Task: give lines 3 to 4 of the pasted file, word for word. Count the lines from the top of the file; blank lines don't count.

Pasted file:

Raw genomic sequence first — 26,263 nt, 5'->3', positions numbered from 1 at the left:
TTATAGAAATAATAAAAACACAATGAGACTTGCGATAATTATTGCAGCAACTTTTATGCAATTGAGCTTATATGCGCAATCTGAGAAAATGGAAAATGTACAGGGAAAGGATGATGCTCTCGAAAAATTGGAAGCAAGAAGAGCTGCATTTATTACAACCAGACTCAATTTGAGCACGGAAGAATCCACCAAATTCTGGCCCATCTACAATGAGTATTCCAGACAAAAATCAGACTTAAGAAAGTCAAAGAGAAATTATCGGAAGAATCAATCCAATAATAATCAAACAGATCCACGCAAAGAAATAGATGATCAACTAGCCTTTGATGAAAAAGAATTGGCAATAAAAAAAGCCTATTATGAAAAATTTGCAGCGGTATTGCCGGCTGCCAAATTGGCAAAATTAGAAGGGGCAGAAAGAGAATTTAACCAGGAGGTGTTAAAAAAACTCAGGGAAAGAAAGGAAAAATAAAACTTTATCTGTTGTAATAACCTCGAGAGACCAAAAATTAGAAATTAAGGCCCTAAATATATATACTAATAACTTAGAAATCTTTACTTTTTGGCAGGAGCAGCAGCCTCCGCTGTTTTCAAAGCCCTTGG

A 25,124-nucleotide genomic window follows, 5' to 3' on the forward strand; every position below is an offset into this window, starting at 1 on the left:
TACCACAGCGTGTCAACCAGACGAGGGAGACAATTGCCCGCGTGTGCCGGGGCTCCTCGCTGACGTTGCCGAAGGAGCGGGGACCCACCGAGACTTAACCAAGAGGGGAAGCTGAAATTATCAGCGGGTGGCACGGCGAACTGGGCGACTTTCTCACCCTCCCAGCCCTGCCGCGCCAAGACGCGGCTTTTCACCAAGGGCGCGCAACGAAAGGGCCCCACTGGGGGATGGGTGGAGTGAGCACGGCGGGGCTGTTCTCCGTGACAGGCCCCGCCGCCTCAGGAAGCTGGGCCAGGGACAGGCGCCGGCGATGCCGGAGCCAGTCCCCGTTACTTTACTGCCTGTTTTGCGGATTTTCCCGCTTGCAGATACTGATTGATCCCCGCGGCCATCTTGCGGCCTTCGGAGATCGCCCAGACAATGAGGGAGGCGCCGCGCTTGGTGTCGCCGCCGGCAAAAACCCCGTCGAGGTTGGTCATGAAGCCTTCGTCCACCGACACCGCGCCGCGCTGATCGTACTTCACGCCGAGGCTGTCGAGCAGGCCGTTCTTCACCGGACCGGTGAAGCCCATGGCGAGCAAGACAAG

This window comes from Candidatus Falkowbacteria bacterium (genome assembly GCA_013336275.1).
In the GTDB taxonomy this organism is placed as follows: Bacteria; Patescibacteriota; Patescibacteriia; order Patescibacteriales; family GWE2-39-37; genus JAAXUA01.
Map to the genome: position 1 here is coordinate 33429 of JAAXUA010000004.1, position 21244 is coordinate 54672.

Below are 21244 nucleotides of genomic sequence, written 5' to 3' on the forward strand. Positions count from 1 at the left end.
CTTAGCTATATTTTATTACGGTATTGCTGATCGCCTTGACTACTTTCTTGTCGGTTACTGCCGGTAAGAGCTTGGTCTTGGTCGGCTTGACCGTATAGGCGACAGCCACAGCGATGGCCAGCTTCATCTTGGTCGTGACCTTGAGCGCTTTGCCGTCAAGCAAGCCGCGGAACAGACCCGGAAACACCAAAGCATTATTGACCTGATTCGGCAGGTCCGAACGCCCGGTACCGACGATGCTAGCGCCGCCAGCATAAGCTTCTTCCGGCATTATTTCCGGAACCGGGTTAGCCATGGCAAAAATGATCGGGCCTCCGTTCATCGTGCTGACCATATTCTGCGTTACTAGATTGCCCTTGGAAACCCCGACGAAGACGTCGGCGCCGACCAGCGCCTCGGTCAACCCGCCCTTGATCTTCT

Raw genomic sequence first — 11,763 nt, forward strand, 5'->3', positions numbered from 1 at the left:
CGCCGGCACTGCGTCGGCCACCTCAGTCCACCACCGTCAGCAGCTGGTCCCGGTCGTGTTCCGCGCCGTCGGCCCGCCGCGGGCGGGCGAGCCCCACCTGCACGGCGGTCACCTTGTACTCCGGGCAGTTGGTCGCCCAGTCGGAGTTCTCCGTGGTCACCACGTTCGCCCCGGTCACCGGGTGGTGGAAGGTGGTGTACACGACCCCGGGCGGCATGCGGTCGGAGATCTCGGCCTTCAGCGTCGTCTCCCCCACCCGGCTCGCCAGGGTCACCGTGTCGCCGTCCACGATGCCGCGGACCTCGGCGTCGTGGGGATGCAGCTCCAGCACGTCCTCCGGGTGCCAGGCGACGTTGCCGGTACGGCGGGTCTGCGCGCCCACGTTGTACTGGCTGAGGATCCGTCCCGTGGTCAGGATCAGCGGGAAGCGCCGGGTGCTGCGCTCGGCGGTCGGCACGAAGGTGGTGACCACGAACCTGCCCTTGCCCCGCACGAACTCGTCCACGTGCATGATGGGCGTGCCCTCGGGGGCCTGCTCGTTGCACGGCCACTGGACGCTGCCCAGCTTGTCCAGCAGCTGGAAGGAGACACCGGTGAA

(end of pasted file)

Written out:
A 25,124-nucleotide genomic window follows, 5' to 3' on the forward strand; every position below is an offset into this window, starting at 1 on the left:
TACCACAGCGTGTCAACCAGACGAGGGAGACAATTGCCCGCGTGTGCCGGGGCTCCTCGCTGACGTTGCCGAAGGAGCGGGGACCCACCGAGACTTAACCAAGAGGGGAAGCTGAAATTATCAGCGGGTGGCACGGCGAACTGGGCGACTTTCTCACCCTCCCAGCCCTGCCGCGCCAAGACGCGGCTTTTCACCAAGGGCGCGCAACGAAAGGGCCCCACTGGGGGATGGGTGGAGTGAGCACGGCGGGGCTGTTCTCCGTGACAGGCCCCGCCGCCTCAGGAAGCTGGGCCAGGGACAGGCGCCGGCGATGCCGGAGCCAGTCCCCGTTACTTTACTGCCTGTTTTGCGGATTTTCCCGCTTGCAGATACTGATTGATCCCCGCGGCCATCTTGCGGCCTTCGGAGATCGCCCAGACAATGAGGGAGGCGCCGCGCTTGGTGTCGCCGCCGGCAAAAACCCCGTCGAGGTTGGTCATGAAGCCTTCGTCCACCGACACCGCGCCGCGCTGATCGTACTTCACGCCGAGGCTGTCGAGCAGGCCGTTCTTCACCGGACCGGTGAAGCCCATGGCGAGCAAGACAAG